A newly discovered NSA cyber espionage program was revealed by researchers earlier this week which involves the agency installing malware in hardware firmaware. As serious as this is, the list of websites that the malware uses to send information back to the NSA is actually kind of amusing. Random letters and numbers would look too suspicious so some people actually sat down and came up with all the silly names the NSA uses for its fake websites.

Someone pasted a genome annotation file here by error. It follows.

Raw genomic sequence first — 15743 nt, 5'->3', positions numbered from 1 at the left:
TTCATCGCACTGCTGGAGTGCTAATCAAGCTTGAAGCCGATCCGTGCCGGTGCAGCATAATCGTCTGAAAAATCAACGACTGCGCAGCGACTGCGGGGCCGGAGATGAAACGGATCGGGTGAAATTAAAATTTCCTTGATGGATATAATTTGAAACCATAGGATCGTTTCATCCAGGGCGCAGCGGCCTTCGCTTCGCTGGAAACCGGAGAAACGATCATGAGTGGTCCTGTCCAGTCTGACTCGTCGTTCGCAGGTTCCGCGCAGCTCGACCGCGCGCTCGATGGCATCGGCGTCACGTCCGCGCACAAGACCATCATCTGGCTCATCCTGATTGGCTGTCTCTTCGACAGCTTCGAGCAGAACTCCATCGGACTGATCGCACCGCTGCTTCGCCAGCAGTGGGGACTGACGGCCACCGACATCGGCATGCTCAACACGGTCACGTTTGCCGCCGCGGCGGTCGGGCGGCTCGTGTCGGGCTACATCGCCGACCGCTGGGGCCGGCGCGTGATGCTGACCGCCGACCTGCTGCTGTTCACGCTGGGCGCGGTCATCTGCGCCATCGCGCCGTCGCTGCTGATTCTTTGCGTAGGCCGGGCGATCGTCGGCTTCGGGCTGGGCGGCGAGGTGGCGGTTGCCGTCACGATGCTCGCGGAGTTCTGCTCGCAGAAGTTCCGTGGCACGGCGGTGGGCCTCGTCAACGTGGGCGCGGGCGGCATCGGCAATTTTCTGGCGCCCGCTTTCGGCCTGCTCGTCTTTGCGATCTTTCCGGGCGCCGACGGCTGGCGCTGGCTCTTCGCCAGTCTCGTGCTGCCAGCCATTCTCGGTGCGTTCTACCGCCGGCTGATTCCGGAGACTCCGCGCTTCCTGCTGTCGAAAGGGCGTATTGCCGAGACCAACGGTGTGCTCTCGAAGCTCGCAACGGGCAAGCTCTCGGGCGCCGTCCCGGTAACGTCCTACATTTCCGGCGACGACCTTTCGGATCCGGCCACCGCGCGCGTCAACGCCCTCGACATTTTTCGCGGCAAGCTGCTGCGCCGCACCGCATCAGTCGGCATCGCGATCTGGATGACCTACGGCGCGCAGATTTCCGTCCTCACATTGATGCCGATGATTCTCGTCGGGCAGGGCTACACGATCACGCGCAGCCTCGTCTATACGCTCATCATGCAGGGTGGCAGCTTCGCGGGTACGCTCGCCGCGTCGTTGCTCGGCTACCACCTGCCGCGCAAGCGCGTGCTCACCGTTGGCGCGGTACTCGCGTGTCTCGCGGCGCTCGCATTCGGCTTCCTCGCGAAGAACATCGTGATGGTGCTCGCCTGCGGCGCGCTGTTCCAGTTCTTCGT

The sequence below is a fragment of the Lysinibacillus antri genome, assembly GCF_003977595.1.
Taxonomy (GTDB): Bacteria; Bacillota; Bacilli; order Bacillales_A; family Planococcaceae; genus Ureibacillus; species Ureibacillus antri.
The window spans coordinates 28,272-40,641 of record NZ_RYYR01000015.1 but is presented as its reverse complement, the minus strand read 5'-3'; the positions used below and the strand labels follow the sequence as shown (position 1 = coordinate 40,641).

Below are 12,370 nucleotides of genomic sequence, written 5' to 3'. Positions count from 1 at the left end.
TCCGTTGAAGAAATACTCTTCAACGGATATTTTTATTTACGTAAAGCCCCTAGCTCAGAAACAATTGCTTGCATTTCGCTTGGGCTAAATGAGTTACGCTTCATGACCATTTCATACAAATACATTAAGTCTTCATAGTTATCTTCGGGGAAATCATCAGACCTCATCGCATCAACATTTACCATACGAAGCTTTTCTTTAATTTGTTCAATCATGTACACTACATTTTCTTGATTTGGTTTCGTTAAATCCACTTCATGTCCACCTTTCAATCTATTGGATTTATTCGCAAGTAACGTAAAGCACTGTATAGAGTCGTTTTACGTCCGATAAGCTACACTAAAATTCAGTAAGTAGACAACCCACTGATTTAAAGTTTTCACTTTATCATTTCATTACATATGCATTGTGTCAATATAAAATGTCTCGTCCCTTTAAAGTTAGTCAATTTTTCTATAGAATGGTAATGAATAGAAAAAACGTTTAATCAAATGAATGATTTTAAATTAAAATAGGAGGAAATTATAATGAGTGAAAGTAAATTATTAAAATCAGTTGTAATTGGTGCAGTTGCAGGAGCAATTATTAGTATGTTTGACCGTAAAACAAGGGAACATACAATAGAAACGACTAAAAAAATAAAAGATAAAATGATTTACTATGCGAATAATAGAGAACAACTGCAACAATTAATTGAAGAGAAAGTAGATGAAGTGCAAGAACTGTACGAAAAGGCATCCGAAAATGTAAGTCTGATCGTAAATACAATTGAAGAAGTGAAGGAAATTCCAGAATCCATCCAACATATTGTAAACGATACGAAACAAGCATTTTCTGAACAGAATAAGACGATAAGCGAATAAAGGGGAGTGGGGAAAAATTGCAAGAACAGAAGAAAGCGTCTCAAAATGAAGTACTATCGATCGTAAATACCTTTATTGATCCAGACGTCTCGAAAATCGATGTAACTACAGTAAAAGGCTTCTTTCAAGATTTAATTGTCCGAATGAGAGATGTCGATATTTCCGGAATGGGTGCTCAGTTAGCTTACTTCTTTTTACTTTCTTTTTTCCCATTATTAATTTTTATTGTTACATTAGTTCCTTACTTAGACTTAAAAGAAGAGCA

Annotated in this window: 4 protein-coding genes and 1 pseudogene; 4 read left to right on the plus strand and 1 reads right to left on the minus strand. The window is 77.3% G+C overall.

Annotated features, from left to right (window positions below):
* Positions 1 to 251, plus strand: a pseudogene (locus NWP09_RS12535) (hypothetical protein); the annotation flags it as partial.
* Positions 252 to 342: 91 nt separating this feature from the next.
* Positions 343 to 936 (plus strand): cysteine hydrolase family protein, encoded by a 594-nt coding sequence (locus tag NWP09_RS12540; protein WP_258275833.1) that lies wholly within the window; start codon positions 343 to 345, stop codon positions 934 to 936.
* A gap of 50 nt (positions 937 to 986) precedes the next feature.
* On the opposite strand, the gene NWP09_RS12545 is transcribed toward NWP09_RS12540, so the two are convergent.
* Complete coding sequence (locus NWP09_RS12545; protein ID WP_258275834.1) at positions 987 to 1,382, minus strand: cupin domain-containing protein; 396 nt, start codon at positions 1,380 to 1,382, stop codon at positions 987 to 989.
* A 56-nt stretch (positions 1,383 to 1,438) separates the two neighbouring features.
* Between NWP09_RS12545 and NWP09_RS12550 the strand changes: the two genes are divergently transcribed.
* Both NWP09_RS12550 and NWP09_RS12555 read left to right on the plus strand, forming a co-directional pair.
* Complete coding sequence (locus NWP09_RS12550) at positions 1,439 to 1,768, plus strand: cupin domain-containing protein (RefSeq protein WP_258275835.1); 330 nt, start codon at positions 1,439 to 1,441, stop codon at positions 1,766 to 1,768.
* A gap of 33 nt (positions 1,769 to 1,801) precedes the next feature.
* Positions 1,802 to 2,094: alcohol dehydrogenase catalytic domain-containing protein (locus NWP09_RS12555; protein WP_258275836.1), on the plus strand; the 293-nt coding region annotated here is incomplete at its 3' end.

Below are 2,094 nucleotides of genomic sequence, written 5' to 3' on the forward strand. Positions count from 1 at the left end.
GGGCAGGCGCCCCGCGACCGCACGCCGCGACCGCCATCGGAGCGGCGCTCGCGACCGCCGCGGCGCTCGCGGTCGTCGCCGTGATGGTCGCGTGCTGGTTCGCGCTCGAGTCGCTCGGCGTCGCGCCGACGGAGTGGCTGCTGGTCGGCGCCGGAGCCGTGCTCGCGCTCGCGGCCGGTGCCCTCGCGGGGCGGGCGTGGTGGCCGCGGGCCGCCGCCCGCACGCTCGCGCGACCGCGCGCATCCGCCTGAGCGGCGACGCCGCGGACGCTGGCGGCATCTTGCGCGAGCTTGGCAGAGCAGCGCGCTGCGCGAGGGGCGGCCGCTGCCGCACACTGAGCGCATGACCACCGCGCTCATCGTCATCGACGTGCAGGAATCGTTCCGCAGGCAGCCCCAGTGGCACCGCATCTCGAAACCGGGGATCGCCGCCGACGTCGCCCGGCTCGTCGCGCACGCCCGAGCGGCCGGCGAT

The names suggest a parade of a C-list websites. There was NewJunk4U.com and Monster-Ads.net, CoffeeHausBlog.com and SuddenPlot.com. But, these sad-sounding domains actually were artful creations of the National Security Agency: They were fronts for distributing and controlling government malware around the world. Those domains and 109 others came to light last month as part of the “Equation Group” report from anti-virus vendor Kaspersky. Researchers at Kaspersky identified 300 such domains, and published 113 of them. The NSA’s malware domains always have been a closely guarded secret—it’s the kind of direct, actionable information that can expose even old cyber espionage operations. Now the agency is in an awkward position: What should it do with these domains now that their covers have been blown? The domains were chosen to look legitimate, which means the US government is effectively cyber squatting on a sizable portfolio of names like newjunk4u.com and businessdealsblog.com that are no longer useful for espionage, but potentially valuable for business.